'Feel Good' Is a Must-Watch Account of Addiction

Starring Mae Martin, Charlotte Ritchie, Phil Burgers, Tom Andrews, Lisa Kudrow
'Feel Good' Is a Must-Watch Account of Addiction
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Watching new Netflix series Feel Good will not feel that good for anyone who's ever struggled with addiction in any form — which, according to lead actor Mae Martin, is a lot of us. 
 
The show's storyline — which Martin partially fleshed out in her 2019 Comedians of the World Netflix special — follows the UK-based Canadian comic playing herself during her years as an up-and-comer recovering from drug addiction. We watch her hold a relatively firm grasp over her sobriety for the majority of the show, as she attends narcotics anonymous meetings, finds a sponsor (albeit an unsuitable one), and remains, for the most part, successfully on the wagon. But when she meets George (Charlotte Ritchie), and the pair quickly fall in love, she learns to project her addictive tendencies elsewhere: onto her relationship. What ensues is a refreshingly honest, insightful look at how addiction can work its way into a range of areas of our lives, and if you've been there, it's so spot on, it hurts.
 
A high-pitched ringing goes off in Mae's ears every time she's faced with an addictive impulse: the same alarm sounds when she sees cocaine at a standup show as during pivotal moments in her relationship with George, like when they kiss for the first time and right after they have makeup sex. It's a smartly positioned sonic tool used to help the viewer understand these two seemingly different occurrences as part of the same camp: addictions.
 
At first glance, the pair may seem like your classic on-again off-again, "it's complicated" relationship. But Martin and Ritchie's dynamic feels more palpably urgent than most — they love each other, yes, but with a stronger undercurrent of dependence than many love stories that make it to screen. As Mae falls for George — who is in her first same-sex relationship and admits she'll probably go back to dating men after her time with Martin is up — the relationship becomes clear to be riddled with toxicities. At the top of the list is George's unwillingness to introduce Mae to her friends as anything more than an acquaintance. This is due in part to her own battle with coming out — which is valid, but proves to come at the cost of Mae's self-esteem. Nonetheless, the pair stay together, despite Mae admitting that the relationship doesn't make her happy ("that's not what being in love is," she declares to George during one pivotal fight).
 
Over the course of six episodes, we watch Mae's addiction to the ups and downs of passionate, albeit toxic, love play out in various ways. We watch her give up her own needs to give more of herself to her partner — blowing off narcotics anonymous meetings midway to greet an unavailable George at work, for example. As Martin's mother, Linda (played by the shining Lisa Kudrow, seemingly made for this role) points out, this is a pattern caused by something deeper. It's not the love, it's the thrill of the chase that keeps Mae involved with partners who treat her badly — the same tendency that kept her going back to drugs time after time in a past life.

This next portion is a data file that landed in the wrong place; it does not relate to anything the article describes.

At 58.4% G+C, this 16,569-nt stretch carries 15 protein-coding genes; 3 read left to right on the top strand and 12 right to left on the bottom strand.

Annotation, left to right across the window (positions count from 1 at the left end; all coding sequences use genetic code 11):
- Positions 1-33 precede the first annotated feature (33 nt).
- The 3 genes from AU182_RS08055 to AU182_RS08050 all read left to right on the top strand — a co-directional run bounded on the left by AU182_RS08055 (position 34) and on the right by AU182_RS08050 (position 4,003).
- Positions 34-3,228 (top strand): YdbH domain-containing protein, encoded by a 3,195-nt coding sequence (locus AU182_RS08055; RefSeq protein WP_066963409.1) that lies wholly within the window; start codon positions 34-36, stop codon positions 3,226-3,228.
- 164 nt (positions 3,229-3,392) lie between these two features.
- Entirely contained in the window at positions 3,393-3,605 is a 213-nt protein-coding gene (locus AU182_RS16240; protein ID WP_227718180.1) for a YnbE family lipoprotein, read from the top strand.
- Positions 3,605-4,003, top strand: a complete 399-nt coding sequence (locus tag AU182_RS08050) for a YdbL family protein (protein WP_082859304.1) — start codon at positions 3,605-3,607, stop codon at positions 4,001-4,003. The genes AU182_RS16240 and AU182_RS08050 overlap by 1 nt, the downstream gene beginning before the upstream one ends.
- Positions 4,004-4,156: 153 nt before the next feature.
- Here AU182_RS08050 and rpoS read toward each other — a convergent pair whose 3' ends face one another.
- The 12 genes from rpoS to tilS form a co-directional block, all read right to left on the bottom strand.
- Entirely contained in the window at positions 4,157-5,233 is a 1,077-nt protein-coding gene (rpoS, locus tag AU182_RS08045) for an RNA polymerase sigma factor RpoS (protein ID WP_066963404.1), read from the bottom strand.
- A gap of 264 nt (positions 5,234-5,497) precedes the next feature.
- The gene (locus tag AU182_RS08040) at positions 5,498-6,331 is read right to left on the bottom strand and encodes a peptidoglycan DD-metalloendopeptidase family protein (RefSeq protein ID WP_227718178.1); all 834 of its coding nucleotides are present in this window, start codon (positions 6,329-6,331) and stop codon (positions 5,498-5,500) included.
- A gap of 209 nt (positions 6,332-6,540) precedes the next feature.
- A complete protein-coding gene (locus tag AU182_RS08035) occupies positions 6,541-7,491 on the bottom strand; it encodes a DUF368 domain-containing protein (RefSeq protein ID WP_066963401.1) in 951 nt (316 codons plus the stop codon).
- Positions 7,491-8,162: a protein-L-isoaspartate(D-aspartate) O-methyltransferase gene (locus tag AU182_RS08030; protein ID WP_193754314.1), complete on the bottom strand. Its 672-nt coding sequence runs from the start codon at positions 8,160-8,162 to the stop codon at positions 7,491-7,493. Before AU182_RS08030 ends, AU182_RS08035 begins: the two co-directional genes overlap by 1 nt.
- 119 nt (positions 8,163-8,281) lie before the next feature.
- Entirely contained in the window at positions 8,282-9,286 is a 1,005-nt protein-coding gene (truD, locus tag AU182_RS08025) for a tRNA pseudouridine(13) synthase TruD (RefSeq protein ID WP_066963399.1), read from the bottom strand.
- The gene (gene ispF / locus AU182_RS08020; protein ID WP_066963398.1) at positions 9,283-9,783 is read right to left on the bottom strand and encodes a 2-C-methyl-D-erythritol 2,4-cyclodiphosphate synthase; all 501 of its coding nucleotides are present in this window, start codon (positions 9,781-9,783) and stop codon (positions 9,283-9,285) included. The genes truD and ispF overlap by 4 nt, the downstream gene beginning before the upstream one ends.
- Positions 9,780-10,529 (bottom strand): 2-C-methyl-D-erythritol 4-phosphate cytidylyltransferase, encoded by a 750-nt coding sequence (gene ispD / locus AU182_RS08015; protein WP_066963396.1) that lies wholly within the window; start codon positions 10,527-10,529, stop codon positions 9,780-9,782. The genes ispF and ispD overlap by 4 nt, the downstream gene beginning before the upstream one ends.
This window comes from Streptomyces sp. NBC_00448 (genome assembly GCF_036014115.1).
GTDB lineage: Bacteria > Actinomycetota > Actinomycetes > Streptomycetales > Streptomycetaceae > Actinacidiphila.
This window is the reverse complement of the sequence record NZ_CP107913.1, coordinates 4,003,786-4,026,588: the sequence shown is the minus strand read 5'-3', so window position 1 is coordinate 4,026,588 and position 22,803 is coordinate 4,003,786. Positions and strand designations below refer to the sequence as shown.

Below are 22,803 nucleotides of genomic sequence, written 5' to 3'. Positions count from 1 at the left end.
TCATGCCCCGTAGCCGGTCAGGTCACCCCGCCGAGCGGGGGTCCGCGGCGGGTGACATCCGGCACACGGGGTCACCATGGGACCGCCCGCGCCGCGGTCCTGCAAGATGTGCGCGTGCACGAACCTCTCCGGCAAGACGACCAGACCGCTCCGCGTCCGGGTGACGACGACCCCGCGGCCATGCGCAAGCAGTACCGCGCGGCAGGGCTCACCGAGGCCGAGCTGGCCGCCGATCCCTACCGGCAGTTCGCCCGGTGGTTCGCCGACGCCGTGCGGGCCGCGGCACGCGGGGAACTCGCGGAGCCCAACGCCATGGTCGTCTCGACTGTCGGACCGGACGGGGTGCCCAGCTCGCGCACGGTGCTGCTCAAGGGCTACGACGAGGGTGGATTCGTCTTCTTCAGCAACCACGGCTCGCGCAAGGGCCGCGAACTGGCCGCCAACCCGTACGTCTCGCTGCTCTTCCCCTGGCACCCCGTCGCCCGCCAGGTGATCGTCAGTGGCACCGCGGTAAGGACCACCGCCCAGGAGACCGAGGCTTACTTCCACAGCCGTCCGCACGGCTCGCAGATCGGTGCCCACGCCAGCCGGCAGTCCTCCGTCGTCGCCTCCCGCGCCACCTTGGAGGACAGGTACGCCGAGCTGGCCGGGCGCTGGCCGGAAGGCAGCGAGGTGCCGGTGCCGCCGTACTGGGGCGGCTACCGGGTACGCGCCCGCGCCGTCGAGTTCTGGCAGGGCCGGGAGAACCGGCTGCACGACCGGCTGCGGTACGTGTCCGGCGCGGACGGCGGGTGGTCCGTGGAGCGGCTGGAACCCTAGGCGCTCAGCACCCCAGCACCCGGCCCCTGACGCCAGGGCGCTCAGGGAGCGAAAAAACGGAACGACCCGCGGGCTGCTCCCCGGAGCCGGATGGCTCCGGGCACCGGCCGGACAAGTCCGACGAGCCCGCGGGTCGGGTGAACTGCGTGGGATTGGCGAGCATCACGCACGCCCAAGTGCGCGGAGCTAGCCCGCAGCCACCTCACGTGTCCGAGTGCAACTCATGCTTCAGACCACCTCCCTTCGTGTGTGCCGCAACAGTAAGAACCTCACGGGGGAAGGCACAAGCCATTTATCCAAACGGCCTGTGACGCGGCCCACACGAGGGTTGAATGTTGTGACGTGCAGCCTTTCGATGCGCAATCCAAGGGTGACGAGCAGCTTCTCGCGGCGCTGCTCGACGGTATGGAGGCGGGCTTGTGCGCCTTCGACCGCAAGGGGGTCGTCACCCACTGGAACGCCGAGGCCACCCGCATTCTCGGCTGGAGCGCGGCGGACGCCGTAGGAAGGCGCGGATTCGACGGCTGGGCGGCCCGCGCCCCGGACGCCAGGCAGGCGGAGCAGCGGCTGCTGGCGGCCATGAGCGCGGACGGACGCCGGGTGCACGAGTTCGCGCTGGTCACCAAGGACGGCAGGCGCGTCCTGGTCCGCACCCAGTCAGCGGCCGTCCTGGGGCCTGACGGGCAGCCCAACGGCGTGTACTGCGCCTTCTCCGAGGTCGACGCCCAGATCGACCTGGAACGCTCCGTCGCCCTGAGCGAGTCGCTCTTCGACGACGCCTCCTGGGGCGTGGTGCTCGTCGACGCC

When it's not breaking down the nuance of complicated love, the show is also shedding light on the fragility of parent-child dynamics, offering occasional critique of the British class system and mocking horrible men in comedy. The show is packed with lessons beyond its unconventional look at addiction — and it does this all without sacrificing humour or wit.
 
The show's direction (by fellow Canadian Ally Pankiw) and casting also deserve major props. Martin displays both charm and honest vulnerability throughout each episode. Kudrow offers the hardness of a deeply concerned, yet self-protective parent and the classic oddball humour we know and love her for. Sophie Thomson's portrayal of the lovable, erratic Maggie is both heartwarming and deeply entertaining. Ophelia Lovibond (Binks) and Tom Durant Pritchard (Hugh) go the extra mile in their cartoonish, yet shockingly accurate depictions of entitled posh Brits. Phil Burgers (Phil) does the same in his own version of an endearingly laid back Californian. If I could shout out every cast member I would; each personality adds something fresh to the show, which makes it difficult to turn off.
 
The whole thing is a work of genius, with layer upon layer of insights to dig into. It's honest, refreshing, and funny all at once. Feel Good is a must-watch.
 
(Netflix)